Vinyl Icons: Persian Pop and Turkish Psychedelia

23 Apr 2016 – 4 Jun 2016

Event times

Wednesday-Saturday, 12-5pm

Cost of entry



Newcastle Upon Tyne, United Kingdom


Travel Information

  • Nearest Metro station: Monument
  • Nearest Railway station: Newcastle Central

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‘Vinyl Icons: Persian Pop and Turkish Psychedelia’ is a unique presentation of contemporary visual art from the Iranian diaspora inspired by the popular music of pre-revolutionary Iran and Anatolia.


Vane is pleased to announce a forthcoming major exhibition, ‘Vinyl Icons: Persian Pop and Turkish Psychedelia’, a unique presentation of art inspired by the popular music of pre-revolutionary Iran and Anatolia. Curated by Sara Makari-Aghdam, a young North East England based curator of Azeri-Turk, Persian and English descent, the exhibition makes a clear connection between 1960s and 1970s Iranian popular music and contemporary visual art from the Iranian diaspora.

One of Makari-Aghdam’s earliest memories of connecting to her father’s background was discovering his Persian pop cassette tape collection from his youth. Makari-Aghdam’s father left Iran in 1974, five years before the Islamic revolution, to study engineering in the North East of England. For many diaspora migrants these records and tapes represent what life in Iran used to be, a time when modern musicians and artists were freely allowed to express themselves. Today Persian and Turkish pop records of this era, though scarce, have become highly collectable and an inspiration for many artists, as can be seen in the work of the five artists in the exhibition.

Afsoon’s ‘Fairytale Icons’ photomontages include images of iconic figures from both European and Middle Eastern culture. The artist’s nomadic life is reflected in her work, where East merges with West and the result is at once familiar and foreign, linking the themes of nostalgia and cultural hybridity, rich, yet often playful and humorous. Afsoon was born in Iran and moved to San Francisco, USA, in her late teens. She currently lives in London.

Khosrow Hassanzadeh combines pop art and over-the-top kitsch. The word Javad is used to describe Hassanzadeh’s style; as well as being a male name in the Persian language, it is used to describe an unsophisticated rural person, ‘fresh-off-the-boat’ in a big city. For Iranians this indicates something old-fashioned and laughable. Khosrow Hassanzadeh was born and currently lives in Tehran, Iran, where he works as an actor and visual artist.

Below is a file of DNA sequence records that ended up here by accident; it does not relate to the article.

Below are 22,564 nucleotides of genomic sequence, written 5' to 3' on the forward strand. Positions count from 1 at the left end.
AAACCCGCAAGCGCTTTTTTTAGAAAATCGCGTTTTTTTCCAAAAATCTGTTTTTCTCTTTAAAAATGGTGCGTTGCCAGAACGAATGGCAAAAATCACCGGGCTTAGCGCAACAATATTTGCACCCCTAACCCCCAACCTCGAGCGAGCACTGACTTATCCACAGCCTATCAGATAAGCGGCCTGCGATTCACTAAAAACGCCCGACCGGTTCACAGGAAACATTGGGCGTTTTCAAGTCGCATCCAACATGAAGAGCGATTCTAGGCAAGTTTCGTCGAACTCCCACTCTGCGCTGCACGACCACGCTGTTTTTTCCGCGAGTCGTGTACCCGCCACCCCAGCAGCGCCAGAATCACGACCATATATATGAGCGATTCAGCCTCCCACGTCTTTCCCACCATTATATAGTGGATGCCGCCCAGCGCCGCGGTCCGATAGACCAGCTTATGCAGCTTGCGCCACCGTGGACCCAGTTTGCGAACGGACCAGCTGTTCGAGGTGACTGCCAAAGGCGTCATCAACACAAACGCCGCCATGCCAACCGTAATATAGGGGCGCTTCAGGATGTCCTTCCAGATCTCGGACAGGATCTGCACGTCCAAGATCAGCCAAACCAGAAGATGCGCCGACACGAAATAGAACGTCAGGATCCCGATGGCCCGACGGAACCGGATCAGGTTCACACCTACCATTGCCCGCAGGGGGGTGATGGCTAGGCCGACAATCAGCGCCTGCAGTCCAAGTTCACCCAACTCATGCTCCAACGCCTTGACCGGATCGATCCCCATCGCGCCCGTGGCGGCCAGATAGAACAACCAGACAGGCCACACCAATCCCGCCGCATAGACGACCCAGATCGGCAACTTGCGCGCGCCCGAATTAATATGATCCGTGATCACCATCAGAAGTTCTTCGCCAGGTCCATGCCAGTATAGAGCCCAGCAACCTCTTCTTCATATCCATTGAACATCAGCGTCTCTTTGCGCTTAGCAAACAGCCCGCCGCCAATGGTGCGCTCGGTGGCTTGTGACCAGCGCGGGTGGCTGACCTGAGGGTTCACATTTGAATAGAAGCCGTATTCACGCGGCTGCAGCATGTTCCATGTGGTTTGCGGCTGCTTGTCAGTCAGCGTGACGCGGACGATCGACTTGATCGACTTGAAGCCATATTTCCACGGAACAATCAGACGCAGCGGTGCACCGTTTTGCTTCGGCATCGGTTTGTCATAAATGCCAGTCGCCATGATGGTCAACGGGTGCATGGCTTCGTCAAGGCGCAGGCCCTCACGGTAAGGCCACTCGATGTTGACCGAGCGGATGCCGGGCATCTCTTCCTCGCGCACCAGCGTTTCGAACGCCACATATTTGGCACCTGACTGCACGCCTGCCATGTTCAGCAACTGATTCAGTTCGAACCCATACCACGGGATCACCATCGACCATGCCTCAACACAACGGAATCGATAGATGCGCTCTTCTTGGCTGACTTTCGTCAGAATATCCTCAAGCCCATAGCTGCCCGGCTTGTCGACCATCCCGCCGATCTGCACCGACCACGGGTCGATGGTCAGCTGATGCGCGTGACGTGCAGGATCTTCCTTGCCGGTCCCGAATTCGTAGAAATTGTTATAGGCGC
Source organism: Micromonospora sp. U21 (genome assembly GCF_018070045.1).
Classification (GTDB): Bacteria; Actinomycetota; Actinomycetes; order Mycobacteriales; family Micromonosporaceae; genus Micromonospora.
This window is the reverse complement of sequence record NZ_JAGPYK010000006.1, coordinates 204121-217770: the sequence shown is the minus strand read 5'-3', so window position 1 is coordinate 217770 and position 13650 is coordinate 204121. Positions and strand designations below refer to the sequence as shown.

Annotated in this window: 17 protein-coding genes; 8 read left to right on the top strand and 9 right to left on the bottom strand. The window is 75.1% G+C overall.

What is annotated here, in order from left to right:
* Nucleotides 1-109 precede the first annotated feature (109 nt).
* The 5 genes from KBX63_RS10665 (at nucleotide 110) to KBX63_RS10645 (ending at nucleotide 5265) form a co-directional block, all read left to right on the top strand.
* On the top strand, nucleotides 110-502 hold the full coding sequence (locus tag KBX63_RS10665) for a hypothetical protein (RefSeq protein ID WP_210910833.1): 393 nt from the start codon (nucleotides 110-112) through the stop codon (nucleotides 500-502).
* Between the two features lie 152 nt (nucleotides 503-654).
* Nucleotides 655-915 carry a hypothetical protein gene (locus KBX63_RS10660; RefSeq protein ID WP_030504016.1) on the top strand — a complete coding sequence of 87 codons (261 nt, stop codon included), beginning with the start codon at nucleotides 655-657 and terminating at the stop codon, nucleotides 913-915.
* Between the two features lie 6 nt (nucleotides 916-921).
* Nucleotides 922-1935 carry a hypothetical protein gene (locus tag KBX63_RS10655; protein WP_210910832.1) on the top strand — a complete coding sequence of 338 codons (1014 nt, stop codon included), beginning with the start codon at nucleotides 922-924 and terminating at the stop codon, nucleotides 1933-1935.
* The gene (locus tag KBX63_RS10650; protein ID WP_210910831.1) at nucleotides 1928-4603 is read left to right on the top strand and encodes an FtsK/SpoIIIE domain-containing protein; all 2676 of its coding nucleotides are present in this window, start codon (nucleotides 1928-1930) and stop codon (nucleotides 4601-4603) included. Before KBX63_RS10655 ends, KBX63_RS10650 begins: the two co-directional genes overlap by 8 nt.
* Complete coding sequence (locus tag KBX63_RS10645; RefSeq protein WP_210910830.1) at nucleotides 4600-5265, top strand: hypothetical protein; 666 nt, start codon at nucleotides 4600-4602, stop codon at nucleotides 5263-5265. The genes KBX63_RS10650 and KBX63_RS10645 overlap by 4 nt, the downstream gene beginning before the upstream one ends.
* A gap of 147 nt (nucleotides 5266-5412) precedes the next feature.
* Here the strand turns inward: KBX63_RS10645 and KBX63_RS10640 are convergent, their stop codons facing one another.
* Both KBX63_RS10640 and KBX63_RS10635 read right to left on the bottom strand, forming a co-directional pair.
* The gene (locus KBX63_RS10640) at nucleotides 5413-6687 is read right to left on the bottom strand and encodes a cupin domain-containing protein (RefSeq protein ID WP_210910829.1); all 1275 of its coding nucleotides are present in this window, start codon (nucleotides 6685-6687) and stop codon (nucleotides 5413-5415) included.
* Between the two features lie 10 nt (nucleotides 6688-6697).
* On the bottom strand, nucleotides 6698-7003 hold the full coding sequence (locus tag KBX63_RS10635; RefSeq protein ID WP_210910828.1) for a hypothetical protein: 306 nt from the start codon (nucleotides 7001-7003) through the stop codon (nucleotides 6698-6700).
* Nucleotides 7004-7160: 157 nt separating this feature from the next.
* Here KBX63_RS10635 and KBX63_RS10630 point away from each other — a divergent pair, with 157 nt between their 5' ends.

Hushidar Mortezaie has been commissioned to make a hand-painted bespoke gown for the exhibition. The inspiration for his work ranges from the indigenous, nomadic, tribal peoples of Iran and Turkey, to the popular culture of the 1950s-70s – epitomized by the Iranian singer and actress, Googoosh, through to the post-revolutionary culture of the country today. Hushidar Mortezaie was born in Tehran, Iran and works as a designer and artist in New York, USA.

Malekeh Nayiny uses digital photography as a kind of ‘time machine’. Nayiny photographs demolition sites combining them with billboard advertisements, magazine covers, and mass-media images from before the Iranian revolution, as well as constructing collages from old family portraits. These are then digitally manipulated to accentuate a sense of fracture and temporal distance. Malekeh Nayiny was born in Tehran, Iran and she lives in Paris, France.

Taravat Talepasand trained in the challenging discipline of Persian miniature painting in Esfahan, Iran. Her egg tempera paintings and works on paper focus on the idea of ‘acceptable’ beauty and its relationship with art history under the guise of traditional Persian painting. She paints a present intrinsically linked to the past, easily understood by Iranians and intriguing for Westerners. Taravat Talepasand was born of Iranian parents in Eugene, USA, and lives in San Francisco, USA.

In addition to the artists’ work, there will be a display of record covers and related memorabilia, including 1960s and 1970s furniture and rare vintage fashion.

‘Vinyl Icons: Persian Pop and Turkish Psychedelia’ is supported by Arts Council England through Grants for the arts, Iran Heritage Foundation, the Art Fund, mima Strategic Development Fund, and the Community Foundation serving Tyne & Wear and Northumberland.



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